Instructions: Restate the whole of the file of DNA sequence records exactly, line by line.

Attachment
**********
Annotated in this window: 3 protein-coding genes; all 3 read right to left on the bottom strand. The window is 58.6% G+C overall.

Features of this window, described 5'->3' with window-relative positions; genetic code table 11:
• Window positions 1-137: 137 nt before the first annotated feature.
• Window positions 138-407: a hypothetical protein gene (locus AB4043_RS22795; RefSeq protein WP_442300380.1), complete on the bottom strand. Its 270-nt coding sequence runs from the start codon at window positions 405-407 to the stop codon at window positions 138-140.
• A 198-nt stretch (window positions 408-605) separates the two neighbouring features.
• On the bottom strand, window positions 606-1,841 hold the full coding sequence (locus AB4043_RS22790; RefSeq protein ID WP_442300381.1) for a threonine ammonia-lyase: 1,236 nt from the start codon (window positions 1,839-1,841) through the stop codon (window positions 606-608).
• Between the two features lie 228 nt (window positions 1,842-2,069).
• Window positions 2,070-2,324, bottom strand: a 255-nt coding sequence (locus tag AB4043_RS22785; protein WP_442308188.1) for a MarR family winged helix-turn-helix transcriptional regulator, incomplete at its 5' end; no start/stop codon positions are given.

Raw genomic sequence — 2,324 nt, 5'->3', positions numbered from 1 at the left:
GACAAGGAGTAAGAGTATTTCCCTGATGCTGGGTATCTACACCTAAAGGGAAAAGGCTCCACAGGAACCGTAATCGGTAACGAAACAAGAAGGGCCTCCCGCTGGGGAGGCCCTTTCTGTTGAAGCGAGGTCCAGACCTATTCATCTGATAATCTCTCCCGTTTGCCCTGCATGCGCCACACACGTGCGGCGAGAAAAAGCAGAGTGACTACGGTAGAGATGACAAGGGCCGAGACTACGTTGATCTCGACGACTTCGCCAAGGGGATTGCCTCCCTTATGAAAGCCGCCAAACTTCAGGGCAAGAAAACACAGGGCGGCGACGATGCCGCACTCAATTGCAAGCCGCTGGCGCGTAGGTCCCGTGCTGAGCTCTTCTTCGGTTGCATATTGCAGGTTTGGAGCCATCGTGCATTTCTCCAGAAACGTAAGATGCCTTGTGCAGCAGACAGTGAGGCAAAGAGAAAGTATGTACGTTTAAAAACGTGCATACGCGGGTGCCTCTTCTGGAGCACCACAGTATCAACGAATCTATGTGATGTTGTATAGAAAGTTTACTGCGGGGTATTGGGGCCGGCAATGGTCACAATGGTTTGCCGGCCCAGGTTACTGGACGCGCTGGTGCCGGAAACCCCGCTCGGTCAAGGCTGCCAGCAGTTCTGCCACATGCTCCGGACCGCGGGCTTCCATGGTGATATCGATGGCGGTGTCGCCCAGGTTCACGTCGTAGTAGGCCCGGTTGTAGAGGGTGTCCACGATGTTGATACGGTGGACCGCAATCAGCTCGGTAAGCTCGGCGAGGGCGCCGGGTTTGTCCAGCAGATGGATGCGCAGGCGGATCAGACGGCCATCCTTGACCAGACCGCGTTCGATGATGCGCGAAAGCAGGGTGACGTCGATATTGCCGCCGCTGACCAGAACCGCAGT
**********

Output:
Annotated in this window: 3 protein-coding genes; all 3 read right to left on the bottom strand. The window is 58.6% G+C overall.

Features of this window, described 5'->3' with window-relative positions; genetic code table 11:
• Window positions 1-137: 137 nt before the first annotated feature.
• Window positions 138-407: a hypothetical protein gene (locus AB4043_RS22795; RefSeq protein WP_442300380.1), complete on the bottom strand. Its 270-nt coding sequence runs from the start codon at window positions 405-407 to the stop codon at window positions 138-140.
• A 198-nt stretch (window positions 408-605) separates the two neighbouring features.
• On the bottom strand, window positions 606-1,841 hold the full coding sequence (locus AB4043_RS22790; RefSeq protein ID WP_442300381.1) for a threonine ammonia-lyase: 1,236 nt from the start codon (window positions 1,839-1,841) through the stop codon (window positions 606-608).
• Between the two features lie 228 nt (window positions 1,842-2,069).
• Window positions 2,070-2,324, bottom strand: a 255-nt coding sequence (locus tag AB4043_RS22785; protein WP_442308188.1) for a MarR family winged helix-turn-helix transcriptional regulator, incomplete at its 5' end; no start/stop codon positions are given.

Raw genomic sequence — 2,324 nt, 5'->3', positions numbered from 1 at the left:
GACAAGGAGTAAGAGTATTTCCCTGATGCTGGGTATCTACACCTAAAGGGAAAAGGCTCCACAGGAACCGTAATCGGTAACGAAACAAGAAGGGCCTCCCGCTGGGGAGGCCCTTTCTGTTGAAGCGAGGTCCAGACCTATTCATCTGATAATCTCTCCCGTTTGCCCTGCATGCGCCACACACGTGCGGCGAGAAAAAGCAGAGTGACTACGGTAGAGATGACAAGGGCCGAGACTACGTTGATCTCGACGACTTCGCCAAGGGGATTGCCTCCCTTATGAAAGCCGCCAAACTTCAGGGCAAGAAAACACAGGGCGGCGACGATGCCGCACTCAATTGCAAGCCGCTGGCGCGTAGGTCCCGTGCTGAGCTCTTCTTCGGTTGCATATTGCAGGTTTGGAGCCATCGTGCATTTCTCCAGAAACGTAAGATGCCTTGTGCAGCAGACAGTGAGGCAAAGAGAAAGTATGTACGTTTAAAAACGTGCATACGCGGGTGCCTCTTCTGGAGCACCACAGTATCAACGAATCTATGTGATGTTGTATAGAAAGTTTACTGCGGGGTATTGGGGCCGGCAATGGTCACAATGGTTTGCCGGCCCAGGTTACTGGACGCGCTGGTGCCGGAAACCCCGCTCGGTCAAGGCTGCCAGCAGTTCTGCCACATGCTCCGGACCGCGGGCTTCCATGGTGATATCGATGGCGGTGTCGCCCAGGTTCACGTCGTAGTAGGCCCGGTTGTAGAGGGTGTCCACGATGTTGATACGGTGGACCGCAATCAGCTCGGTAAGCTCGGCGAGGGCGCCGGGTTTGTCCAGCAGATGGATGCGCAGGCGGATCAGACGGCCATCCTTGACCAGACCGCGTTCGATGATGCGCGAAAGCAGGGTGACGTCGATATTGCCGCCGCTGACCAGAACCGCAGT